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A Simple Clustered Task Distribution System

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Let's look at how we implement this4. We'll write a Server class which has the main() loop and accepts
requests which are to be distributed across the cluster. This mimics real clients sending requests to any
cluster node. We can then start a number of Server processes, across the cluster or on the same host (for
the demo).

First, we need an ID (ClusterID) which is unique across the cluster and which is used to determine
whether a node accepts a task. An instance of ClusterID is created for every task. The class looks as

public class ClusterID implements Streamable {
private Address creator;
private int id;
private static int next_id=1;
public static synchronized ClusterID create(Address addr) {
return new ClusterID(addr, next_id++);

Implementations of Streamable let JGroups marshal and unmarshal objects more efficiently.

A ClusterID has the address of the node which created it and an ID which is incremented on each
create() call. If we only used IDs, because every node could potentially submit tasks, we might end up
with node A submitting task #23 and node C submitting task #23, and this would lead to issues with
task entries getting overwritten in the cache hash map Prefixing the ID with its creator would yield
A::23 and C::23, which are 2 different tasks.

Then, we define the Master and Slaves interfaces:

public interface Master {
Object submit(Task task, long timeout) throws Exception;
public interface Slave {
Object handle(Task task);

These interfaces are implemented by our Server class which does the bulk of the work.

The submit() method takes a task (see below) and a timeout. It can throw an exception or return a
result. Note that both the Task subclasses and the result have to be serializable or Streamable, because
they are potentially sent across the network to get executed.

The handle(Task t) method is invoked at the slave, which is the worker node which decides that it will
handle the task. It typically uses the data shipped with a task (subclass) and returns an object which
needs to be serializable because in most cases, it will be sent back to the submitter via the network.
Next, we define the Task:

public interface Task extends Serializable {
public abstract Object execute();

A task contains all of the necessary data that is shipped to a slave. The execute() method then uses that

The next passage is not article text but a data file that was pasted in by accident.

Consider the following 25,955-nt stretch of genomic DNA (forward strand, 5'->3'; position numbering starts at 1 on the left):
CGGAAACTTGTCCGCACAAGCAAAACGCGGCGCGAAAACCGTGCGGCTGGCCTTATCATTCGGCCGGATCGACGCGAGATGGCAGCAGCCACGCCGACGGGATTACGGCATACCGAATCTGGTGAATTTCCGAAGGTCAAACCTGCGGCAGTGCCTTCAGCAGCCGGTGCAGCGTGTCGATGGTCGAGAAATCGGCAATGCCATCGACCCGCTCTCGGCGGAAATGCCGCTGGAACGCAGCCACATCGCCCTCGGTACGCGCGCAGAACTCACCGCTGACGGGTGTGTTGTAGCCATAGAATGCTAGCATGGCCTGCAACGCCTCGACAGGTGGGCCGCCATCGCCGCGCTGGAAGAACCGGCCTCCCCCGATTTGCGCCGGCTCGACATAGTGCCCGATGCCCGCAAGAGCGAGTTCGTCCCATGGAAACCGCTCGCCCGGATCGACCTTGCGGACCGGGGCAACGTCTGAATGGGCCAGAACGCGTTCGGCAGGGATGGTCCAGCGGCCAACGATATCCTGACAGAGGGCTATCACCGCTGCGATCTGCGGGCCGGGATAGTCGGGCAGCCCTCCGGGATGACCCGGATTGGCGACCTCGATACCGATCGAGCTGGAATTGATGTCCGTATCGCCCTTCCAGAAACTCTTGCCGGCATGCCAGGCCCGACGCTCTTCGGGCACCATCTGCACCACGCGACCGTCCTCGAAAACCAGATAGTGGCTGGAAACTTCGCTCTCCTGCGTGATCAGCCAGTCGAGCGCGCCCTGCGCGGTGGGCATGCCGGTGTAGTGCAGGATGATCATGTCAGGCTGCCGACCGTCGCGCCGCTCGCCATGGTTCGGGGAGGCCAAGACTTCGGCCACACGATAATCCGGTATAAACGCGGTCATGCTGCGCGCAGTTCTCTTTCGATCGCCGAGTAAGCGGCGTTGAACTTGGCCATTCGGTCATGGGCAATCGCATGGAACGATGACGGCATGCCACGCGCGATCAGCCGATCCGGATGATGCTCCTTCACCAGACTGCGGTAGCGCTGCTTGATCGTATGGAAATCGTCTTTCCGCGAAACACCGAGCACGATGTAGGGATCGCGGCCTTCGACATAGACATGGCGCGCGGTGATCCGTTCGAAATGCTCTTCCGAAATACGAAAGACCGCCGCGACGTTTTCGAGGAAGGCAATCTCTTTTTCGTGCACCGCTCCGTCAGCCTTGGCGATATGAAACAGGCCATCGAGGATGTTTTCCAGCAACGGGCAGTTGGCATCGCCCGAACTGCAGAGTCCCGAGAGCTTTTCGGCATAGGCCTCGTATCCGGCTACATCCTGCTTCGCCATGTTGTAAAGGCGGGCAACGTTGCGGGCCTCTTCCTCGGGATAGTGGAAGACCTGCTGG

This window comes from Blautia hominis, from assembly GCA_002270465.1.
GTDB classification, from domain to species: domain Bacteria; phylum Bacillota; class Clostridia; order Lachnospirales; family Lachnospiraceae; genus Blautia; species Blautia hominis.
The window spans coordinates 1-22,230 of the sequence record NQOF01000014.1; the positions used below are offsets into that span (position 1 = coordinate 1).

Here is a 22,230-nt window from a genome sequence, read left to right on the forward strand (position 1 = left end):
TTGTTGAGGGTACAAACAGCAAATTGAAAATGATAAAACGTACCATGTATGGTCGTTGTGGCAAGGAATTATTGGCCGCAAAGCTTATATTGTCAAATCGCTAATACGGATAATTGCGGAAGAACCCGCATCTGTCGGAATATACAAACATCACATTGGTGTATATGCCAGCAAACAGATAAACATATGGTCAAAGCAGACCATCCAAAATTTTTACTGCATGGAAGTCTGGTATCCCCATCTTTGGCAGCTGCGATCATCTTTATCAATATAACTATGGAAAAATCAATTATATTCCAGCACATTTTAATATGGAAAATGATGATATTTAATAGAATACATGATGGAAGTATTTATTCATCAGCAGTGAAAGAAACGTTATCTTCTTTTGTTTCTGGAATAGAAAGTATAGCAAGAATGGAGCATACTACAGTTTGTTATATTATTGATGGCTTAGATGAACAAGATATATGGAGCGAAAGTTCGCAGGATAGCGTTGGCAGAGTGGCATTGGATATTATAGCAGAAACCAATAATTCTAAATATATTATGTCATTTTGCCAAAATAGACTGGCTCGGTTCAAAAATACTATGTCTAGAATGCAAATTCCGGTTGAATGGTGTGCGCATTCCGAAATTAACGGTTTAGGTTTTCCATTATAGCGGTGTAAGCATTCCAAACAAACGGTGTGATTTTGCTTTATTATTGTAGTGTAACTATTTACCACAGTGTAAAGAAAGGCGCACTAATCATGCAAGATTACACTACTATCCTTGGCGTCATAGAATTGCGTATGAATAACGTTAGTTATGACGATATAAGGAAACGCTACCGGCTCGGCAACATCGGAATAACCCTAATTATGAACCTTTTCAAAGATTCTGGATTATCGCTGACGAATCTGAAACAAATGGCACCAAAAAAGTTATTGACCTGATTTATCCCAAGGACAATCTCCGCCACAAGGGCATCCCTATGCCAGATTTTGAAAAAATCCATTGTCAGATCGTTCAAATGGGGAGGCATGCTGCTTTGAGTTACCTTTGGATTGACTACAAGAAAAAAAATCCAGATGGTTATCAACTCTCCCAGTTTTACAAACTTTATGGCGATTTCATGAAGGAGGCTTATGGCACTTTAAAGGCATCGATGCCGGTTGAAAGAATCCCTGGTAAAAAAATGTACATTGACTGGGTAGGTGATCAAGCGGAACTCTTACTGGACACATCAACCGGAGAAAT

data to perform the processing and returns a result which is sent back to the master who submitted that

Now that we've defined all the ancillary classes and interfaces, let's start writing the Server:

public class Server extends ReceiverAdapter implements Master, Slave {
private String props="udp.xml";
private Channel ch;
private final ConcurrentMap<ClusterID,Entry> tasks;
private final ExecutorService thread_pool=Executors.newCachedThreadPool();
private View view;
private int rank=-1;
private int cluster_size=-1;
public void start() throws Exception {
ch=new JChannel(props);
public void stop() {

Server implements the Master and Slave interfaces, which means that a Server can act both as a client
(Master) and server (Slave). So the name “Server” is actually somewhat of a misnomer, as this is
clearly more of a peer than a server !

Next, we need a few instance variables. For instance, we need a JGroups channel (ch) which needs to
be configured with properties (props) defining the configuration of the protocol stack.
We also need a thread pool (thread_pool) to execute the tasks we receive to process. Here, we chose the
a simple pool which creates new threads when needed and removes threads that have been idle for
more than 60 seconds.

The 'tasks' hash map is the cache for received tasks. It is keyed by ClusterId and the values are Entry
instances (see below).

The view, rank and cluster_size variables are needed to determine whether or not to process a received
task. More on this later.

In start(), we create a JChannel based on the properties passed to server and connect it, which causes it
to join the cluster. Also, we set a Receiver, which means that we'll get receive(Message) and
viewAccepted(View) callbacks whenever a message or view change is received.
In stop(), we shut down the thread pool and close the channel, causing this node to leave the cluster
gracefully. Everybody else connected to this cluster will get a view change (viewAccepted() callback)
notifying them of the termination of this node.

Published at DZone with permission of its author, Bela Ban.

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